Love At First Sight: Rethinking School Discipline

The Dignity In Schools Week of Action Panel.

The Dignity In Schools Week of Action Panel.

In the context of school discipline, in my experience, students have regularly shared their pain and frustration of not being able to connect the discipline received to the infraction or explanation provided by adults who say they care about them.

This is just one of the many reasons why the Department of Education is committed to rethinking school discipline.

During the 2015 Congressional Black Caucus Foundation’s Annual Legislative Conference in September, I participated in a panel discussing disparities in school discipline, specifically strategies to dismantle the school-to-prison pipeline. Anita Sewell shared her story of being suspended for correcting her teacher about the history of civil rights activists. Sewell was frustrated with what she deemed a flawed lesson, and knew her tone of voice likely became inappropriate, but she also thought her voice was neither valued nor heard. I frequently hear versions of this story throughout the country in my role as Deputy Director of the White House Initiative on Educational Excellence for African Americans.

In October, I joined a panel with Miajia Jawara, a youth advocate and member of the Dignity in Schools Campaign. Miajia began by highlighting what felt like a positive experience, noting she was given an alternative to suspension by an educator who felt she was gifted and special – only to realize all of her classmates weren’t getting that same second chance. While appreciative, Miajia and other advocates struggled with feeling some students were placed on a pathway to juvenile justice and ultimately long-term confinement. This was amplified with the release of a fact sheet during the event showing the huge gap in investments between funding for schools and funding for jails in some states.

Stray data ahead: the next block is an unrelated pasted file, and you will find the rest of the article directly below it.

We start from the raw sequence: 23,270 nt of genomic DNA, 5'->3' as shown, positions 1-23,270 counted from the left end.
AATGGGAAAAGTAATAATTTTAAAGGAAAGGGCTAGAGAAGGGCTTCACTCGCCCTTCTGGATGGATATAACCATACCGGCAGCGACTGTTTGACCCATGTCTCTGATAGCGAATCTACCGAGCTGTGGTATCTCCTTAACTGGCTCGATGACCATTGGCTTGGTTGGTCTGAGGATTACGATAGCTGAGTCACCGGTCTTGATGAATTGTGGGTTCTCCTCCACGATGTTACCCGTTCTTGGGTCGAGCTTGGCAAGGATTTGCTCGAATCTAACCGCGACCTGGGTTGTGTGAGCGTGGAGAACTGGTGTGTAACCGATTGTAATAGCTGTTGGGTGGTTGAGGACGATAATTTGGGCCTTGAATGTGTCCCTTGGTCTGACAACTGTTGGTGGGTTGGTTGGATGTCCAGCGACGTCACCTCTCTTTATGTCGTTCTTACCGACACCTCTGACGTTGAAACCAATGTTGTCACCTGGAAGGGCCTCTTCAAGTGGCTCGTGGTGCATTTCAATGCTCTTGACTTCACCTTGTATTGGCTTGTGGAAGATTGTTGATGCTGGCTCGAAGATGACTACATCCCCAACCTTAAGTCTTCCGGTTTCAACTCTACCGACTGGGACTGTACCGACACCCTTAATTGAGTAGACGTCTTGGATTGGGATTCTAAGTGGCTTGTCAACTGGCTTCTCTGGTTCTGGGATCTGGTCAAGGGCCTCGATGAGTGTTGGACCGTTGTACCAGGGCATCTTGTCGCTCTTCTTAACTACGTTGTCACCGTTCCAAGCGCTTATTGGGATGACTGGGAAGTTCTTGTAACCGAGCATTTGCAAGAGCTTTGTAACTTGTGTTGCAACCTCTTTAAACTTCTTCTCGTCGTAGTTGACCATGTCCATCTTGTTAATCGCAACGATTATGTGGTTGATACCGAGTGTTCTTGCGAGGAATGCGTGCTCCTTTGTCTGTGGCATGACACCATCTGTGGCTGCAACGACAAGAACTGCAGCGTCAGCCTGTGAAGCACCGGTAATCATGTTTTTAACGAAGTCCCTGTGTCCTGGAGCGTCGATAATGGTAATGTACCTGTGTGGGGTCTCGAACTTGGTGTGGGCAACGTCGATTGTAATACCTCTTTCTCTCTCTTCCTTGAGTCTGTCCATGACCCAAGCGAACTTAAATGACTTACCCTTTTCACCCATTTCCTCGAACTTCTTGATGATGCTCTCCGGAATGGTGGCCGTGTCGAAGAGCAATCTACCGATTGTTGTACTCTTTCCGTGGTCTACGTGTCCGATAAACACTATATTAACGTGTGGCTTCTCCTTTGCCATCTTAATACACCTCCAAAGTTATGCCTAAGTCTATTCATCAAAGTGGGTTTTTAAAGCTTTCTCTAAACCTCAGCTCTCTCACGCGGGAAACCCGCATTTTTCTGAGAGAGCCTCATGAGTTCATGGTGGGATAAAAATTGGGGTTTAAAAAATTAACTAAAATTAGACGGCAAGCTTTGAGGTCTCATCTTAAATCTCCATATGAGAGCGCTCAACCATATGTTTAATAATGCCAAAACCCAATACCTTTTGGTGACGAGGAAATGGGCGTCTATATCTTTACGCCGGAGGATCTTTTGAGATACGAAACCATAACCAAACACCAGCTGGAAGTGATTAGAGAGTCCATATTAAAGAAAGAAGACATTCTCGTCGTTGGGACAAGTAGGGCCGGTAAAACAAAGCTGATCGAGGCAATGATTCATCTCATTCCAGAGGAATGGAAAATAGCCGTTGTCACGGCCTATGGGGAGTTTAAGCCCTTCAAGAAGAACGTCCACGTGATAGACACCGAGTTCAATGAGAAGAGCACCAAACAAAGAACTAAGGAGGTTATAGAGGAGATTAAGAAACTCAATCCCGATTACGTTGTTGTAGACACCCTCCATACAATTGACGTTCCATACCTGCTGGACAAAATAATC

Anita Sewell passionately shares her experience.

Anita Sewell passionately shares her experience.

These examples, and many others like them, highlight the need for caring and concerned adults to consider how and why students face consequences in schools and communities. Rethinking school discipline should mean using data to inform us about where there may be harsh and unfair practices, as well as considering what it looks like to hold students accountable for their behavior in ways that support positive development and accelerate learning and achievement. Using tools like the story maps created by the U.S. Department of Education to view a district’s discipline story can move stakeholders from being unclear how they can help to action, and ensure all students’ rights are protected.

Recently the National Black Child Development Institute celebrated its 45th annual conference. I participated in a panel discussion where we were charged with analyzing connections between education and the criminal justice system. Jeremiah, an eight year-old, asked the crowded room of adults how he can be sure his teachers will keep him safe and secure at school. The fact that he felt the need to ask this question was not only heart-wrenching, but also showed that even our youngest scholars grapple with the messages we send them when we exclude them from schools. Jeremiah’s reality is also a reason why we are being proactive about taking steps to eliminate exclusion from schools for our youngest students.